Not far from the heart of one of Africa's biggest cities, Accra, Ghana, black clouds of toxic smoke rise from an outdoor recycling operation that is converting America's used computers into copper, gold and other useful materials.
The Agbogbloshie Market is also poisoning thousands of people who work and live at the outdoor inferno as well as many more of the city's 2.3 million people downwind of the smoke. The city's largest outdoor food market lies directly in the path of the smoke, adding to concerns.
But now a team of American researchers and experts has come up with a simple plan to end the burning and help 1,000 young people who depend on the recycling market for income continue their jobs without creating health hazards for themselves, their neighbors and future generations. The recycling is feeding thousands of people.
The smoke contains "significant" traces of arsenic, copper, chromium and the "scary" carcinogens dioxins, according to Hunter College public health professor Jack Caravanos. He recently visited Accra where he said a project has begun to test the blood and urine of people living near Agbogbloshie Market's inferno of smoldering laptops, printers and CD boom boxes.
The site has "extensive lead contamination in both ambient air and topsoil," Caravanos wrote in a published report. "Given the urban nature of this site as well as the large adjacent food distribution market, the potential for human health impact is substantial both to workers and local residents."
Economic reality lies behind the toxic burning. Computers are filled with costly copper wires that need to be stripped of their plastic sheathing. The easiest way to do this is to set fire to the electronics items.
Caravanos, program director of Environmental and Occupational Health Sciences at Hunter, brought two of his students with him to try and figure out a better way to strip the wires without fire.
He brought over a few dozen varieties of wire strippers readily available for a few bucks each at any U.S. hardware store. The students showed the Ghanaian youths how to use the tools to strip the plastic without burning.
"They really got into it, and it is promising," said Caravanos. "If they will change their ways and produce clean cooper not charred copper, they'll get more money -- $3 per pound instead of $2."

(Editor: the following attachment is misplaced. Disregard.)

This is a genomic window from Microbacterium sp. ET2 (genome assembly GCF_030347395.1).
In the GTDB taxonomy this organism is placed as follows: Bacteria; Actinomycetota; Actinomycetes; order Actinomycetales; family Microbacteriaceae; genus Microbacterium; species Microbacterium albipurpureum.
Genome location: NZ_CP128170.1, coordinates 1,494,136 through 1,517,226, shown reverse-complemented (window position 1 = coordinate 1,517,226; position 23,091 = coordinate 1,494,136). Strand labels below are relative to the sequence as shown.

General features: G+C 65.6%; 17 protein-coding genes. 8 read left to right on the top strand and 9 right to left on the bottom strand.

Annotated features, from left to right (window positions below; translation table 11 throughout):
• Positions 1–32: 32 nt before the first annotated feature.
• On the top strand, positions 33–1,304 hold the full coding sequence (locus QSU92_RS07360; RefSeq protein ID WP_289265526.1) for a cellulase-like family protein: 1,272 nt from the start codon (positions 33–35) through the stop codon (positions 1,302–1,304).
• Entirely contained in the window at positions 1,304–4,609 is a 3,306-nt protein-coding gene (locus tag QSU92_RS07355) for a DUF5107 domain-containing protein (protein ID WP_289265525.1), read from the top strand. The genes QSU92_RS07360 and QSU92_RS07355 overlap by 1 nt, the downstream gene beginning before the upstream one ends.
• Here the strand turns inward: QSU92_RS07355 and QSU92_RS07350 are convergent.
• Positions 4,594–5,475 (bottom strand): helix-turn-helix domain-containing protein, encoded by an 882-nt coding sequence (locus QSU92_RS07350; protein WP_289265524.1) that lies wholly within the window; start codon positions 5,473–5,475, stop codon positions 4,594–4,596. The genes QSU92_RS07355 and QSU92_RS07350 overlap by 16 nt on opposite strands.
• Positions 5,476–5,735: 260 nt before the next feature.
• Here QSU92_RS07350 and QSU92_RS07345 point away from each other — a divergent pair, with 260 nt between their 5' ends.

In addition, by not burning the plastic, the operation takes place without releasing toxic smoke.
The Hunter professor, who works with the New York-based NGO Blacksmith Institute, thinks that the scavengers could actually increase their income by selling recycled plastic sheathing and clean copper while at the same time improving the health of tens of thousands of people.
Agbogbloshie is about the size of Central Park Lake and produces about 1,000 pounds of copper per day. Much of the waste electronics found there is shipped in containers sent from Europe while most American electronic waste goes to China.
Some of the hard drives in old computers have reportedly been examined by Ghanaians who recovered names, passwords, bank accounts and other information that could be used for fraud and theft.
But the most shocking aspect of the enterprise is the large levels of toxic lead, arsenic and other substances released into the soil and air.
The government has said it wants to simply shut down the whole operation but Blacksmith figures it will just start up somewhere else. So the NGO is working with the greater Accra Recyclers Association to try out wire strippers and other innovations.
There is a long term plan to use bulldozers and trucks to remove the top 8 to 10 inches of soil which is laden with heavy metals, and place it in a protected storage.
Blacksmith is also working with two teams of six recyclers: one team will use wire strippers instead of burning and the other will continue with the old method of burning. In three weeks they will compare notes and see which team made more money.
Ben Barber is a freelance journalist, photographer and a communications consultant for Blacksmith Institute.
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